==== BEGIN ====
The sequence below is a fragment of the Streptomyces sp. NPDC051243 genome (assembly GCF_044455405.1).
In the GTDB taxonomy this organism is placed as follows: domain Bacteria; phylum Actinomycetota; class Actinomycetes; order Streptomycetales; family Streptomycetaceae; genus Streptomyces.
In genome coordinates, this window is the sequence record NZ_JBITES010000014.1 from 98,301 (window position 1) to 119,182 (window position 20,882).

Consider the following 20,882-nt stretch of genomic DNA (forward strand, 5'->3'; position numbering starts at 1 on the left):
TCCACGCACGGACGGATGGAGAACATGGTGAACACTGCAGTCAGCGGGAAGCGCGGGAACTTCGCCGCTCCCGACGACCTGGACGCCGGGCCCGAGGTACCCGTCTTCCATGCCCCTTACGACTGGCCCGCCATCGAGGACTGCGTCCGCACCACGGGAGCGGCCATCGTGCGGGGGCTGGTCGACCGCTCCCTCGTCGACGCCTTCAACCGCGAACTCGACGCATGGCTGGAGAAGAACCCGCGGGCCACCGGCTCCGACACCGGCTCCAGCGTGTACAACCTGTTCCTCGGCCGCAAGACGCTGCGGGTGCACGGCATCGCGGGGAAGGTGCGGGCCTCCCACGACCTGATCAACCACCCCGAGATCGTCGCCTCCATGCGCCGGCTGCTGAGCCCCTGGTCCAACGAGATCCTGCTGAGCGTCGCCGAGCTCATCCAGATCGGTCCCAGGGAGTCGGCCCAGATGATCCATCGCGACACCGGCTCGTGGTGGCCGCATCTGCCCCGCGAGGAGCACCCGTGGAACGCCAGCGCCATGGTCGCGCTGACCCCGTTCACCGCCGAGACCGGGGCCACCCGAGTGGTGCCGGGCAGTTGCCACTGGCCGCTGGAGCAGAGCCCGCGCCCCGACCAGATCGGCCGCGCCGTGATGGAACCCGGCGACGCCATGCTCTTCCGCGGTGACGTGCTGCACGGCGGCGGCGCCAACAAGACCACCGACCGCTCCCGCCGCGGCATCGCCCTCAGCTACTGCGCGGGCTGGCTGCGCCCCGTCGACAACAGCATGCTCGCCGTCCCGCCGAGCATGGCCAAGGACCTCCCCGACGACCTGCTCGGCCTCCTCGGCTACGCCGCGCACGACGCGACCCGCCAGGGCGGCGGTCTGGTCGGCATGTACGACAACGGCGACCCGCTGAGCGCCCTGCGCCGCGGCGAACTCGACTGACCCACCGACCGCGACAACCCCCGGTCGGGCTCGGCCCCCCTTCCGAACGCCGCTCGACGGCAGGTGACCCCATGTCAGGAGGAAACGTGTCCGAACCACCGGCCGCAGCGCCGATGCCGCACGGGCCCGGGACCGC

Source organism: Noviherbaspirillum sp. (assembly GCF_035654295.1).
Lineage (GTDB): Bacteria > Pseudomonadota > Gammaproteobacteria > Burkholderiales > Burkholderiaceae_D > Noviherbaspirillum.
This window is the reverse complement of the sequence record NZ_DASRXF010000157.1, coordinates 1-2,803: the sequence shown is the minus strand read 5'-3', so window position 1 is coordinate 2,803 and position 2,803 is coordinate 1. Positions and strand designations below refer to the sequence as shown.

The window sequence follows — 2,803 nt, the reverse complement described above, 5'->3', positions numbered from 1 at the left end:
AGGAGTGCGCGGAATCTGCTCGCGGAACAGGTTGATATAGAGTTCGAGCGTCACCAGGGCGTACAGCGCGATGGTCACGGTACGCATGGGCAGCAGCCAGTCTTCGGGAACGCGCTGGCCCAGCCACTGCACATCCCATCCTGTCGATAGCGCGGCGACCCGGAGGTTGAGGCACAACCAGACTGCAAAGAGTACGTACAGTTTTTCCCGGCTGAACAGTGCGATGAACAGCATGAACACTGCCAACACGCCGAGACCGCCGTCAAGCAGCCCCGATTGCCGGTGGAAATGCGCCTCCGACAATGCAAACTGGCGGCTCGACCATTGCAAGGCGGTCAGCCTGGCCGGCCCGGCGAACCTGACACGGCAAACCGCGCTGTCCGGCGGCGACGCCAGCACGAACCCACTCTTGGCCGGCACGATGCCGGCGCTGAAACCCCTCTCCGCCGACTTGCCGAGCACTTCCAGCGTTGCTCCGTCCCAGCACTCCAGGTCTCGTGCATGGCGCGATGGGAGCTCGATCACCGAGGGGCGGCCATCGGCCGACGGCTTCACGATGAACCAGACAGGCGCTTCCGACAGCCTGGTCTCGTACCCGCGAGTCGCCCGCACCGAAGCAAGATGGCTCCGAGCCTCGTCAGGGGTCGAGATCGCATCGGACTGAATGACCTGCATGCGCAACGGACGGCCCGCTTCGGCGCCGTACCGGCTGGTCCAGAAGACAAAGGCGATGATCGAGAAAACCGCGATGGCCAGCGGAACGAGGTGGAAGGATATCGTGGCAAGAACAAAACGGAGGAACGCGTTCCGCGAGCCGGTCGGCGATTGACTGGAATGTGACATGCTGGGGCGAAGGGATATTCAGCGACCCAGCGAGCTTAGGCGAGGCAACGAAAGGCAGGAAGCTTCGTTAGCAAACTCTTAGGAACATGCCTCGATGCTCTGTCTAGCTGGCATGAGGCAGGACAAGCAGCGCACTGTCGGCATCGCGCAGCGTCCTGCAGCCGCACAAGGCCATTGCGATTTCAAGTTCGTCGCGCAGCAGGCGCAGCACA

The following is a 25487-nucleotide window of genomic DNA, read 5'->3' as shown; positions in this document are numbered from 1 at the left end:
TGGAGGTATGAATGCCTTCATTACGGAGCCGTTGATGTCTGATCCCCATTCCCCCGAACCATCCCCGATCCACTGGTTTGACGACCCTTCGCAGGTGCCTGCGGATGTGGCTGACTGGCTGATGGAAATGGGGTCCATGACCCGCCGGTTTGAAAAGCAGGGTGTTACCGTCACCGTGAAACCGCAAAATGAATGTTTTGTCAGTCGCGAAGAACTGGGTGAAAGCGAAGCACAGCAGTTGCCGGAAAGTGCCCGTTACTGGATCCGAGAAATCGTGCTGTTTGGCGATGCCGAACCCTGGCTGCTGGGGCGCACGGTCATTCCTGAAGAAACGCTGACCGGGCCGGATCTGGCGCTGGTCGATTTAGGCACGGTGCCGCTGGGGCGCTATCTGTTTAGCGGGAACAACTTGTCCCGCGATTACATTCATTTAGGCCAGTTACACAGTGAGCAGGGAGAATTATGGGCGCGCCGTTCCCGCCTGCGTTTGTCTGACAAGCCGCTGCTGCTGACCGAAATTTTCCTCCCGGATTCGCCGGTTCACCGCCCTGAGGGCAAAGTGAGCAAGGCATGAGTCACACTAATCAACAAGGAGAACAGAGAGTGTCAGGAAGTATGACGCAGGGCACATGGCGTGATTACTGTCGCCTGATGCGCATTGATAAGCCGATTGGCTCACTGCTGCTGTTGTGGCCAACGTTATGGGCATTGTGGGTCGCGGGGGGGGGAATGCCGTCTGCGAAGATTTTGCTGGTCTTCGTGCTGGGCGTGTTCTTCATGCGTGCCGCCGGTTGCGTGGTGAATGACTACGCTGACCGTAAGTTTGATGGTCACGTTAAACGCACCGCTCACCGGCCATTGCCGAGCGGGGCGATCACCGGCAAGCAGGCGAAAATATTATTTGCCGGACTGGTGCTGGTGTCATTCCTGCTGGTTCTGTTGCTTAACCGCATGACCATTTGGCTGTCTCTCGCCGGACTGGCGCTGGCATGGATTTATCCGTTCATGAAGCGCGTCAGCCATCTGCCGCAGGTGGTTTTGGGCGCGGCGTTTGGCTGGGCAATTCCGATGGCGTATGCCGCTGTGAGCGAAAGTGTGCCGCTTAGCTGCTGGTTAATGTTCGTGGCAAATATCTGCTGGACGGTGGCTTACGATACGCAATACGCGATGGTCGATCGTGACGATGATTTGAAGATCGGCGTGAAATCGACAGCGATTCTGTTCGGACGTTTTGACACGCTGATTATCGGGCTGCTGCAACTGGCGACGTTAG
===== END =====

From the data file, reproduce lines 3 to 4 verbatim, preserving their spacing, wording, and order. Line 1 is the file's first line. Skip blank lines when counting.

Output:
In genome coordinates, this window is the sequence record NZ_JBITES010000014.1 from 98,301 (window position 1) to 119,182 (window position 20,882).

Consider the following 20,882-nt stretch of genomic DNA (forward strand, 5'->3'; position numbering starts at 1 on the left):